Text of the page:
With its popular chai latte and a taste for the unexpected, Tazo, a Portland specialty-tea operation, is a fast-growing part of the Seattle coffee giant. Getting the tea out: Tazo packages some of its tea in-house but most is sent to companies in Vancouver, B.C. ; Italy; California; and elsewhere in Portland for packaging in tea bags, bottles and chai concentrate boxes. Most popular teas: Chai tea latte is the most popular tea in Starbucks stores.
A worker walks around the Metropolitan Market grocery store, darkened due to a power outage in the Magnolia neighborhood in Seattle, Wash., Monday, Nov. 13, 2017. The National Weather Service weather service issued a high wind warning Monday and said many areas were seeing gusts topping 60 mph (97 kph) with even stronger winds on the coast and in north-central and northeastern Washington. (Greg Gilbert/The Seattle Times via AP)
On the move in Kirkland Originally published August 15, 2017 at 8:34 pmUpdated August 15, 2017 at 8:53 pm The 55-ton home, built in 1889, was slowly moved east on Sixth Avenue in Kirkland on Tuesday, about a block from where it sat for the past year in the Lakeside Christian Church parking lot. Seattle Times staff photographer View Comments
Muck Rack makes it simple to find people, tweets, or articles that mention any name, keyword, company, hashtag etc. We've compiled this guide to help you make the most of your search.
Selecting a term
Start searching tweets, articles from media outlets, articles mentioned in tweets, journalists'
names, titles and bios with some suggested searches:
Companies or Topics (e.g. iPhone, Microsoft)
Phrases (e.g. "cloud computing") — use quotes to keep the terms together
Twitter handles (e.g. @username) — returns those who have mentioned or replied to
Names (e.g. "David Pogue")
Hashtags (e.g. #sxsw, #london2012)
Bio details (e.g. vegan, Olympics, father)
Muck Rack's Advanced Search allows for many boolean operators.
Find results that mention multiple specified terms, use AND or
+. For example, ensure each result contains both Elon Musk and Mark Zuckerberg by
searching Musk AND Zuckerberg or Musk + Zuckerberg.
Use the operators OR or , to broaden your search when you'd like either of
multiple terms to appear in results. (This is the default behavior of our search when no operators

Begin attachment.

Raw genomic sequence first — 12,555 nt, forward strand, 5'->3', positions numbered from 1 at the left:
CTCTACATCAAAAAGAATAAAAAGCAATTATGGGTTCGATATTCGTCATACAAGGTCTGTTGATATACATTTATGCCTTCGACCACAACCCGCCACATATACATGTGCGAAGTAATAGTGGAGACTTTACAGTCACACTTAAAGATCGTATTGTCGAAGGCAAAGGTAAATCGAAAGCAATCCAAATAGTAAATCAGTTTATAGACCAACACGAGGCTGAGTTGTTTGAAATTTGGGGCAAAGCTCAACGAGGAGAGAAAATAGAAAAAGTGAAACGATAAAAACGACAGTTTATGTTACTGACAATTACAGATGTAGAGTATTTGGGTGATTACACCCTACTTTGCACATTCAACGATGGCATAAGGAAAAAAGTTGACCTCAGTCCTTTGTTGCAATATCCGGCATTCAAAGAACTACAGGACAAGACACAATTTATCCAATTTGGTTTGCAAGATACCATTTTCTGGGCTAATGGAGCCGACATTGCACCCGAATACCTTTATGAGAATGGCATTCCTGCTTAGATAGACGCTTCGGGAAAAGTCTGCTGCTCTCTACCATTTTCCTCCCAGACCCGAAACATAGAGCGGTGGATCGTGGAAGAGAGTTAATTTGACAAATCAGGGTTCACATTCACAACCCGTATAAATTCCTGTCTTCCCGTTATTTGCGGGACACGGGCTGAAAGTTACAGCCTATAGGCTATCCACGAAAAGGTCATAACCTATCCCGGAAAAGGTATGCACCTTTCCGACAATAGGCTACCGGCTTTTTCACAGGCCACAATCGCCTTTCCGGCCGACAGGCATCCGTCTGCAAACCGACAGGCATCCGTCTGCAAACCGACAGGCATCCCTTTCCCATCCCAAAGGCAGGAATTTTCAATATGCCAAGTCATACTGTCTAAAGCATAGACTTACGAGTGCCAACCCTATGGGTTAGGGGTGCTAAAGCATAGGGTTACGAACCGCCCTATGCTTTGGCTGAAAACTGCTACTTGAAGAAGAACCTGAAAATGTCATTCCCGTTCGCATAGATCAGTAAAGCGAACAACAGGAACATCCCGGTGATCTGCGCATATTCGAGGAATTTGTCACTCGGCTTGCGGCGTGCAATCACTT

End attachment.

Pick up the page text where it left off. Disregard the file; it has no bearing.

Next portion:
are used). For example, results will contain either cake or cookie by searching cake OR cookie or cake,cookie
Use NOT or - to subtract results from your search. For
example, searching Disney will yield results about the Walt Disney Company as well as Walt Disney
World Resort. To exclude mentions of Disney World, search for Disney -World or Disney
When using one of these operators with a phrase, enclose it in quotation marks. For example, you can
find results about smartphones excluding Apple's iPhone 4S by searching smartphone -"iPhone
Exact case matching or punctuation
If you're searching for a brand name or keyword that relies on specific punctuation marks or capitalization, you can
find results that match your exact query by adding matchcase: before the keyword you're searching for, like matchcase:E*TRADE .
Use parentheses to separate multiple
boolean phrases. For example, to find journalists talking about having fun in Disney World or
Disneyland, search for ("disney world" OR disneyland) AND fun.
An asterisk can be used to search for any variation of a root word truncated by the asterisk. For example, searching for admin* will return results for administrator, administration, administer, administered, etc.
A near operator is an AND operator where you can control the distance between the words. You can vary the distance the near operation uses by adding a forward slash and number (between 0-99) such as strawberries NEAR/10 "whipped cream", which means the strawberries must exist within 10 words of "whipped cream".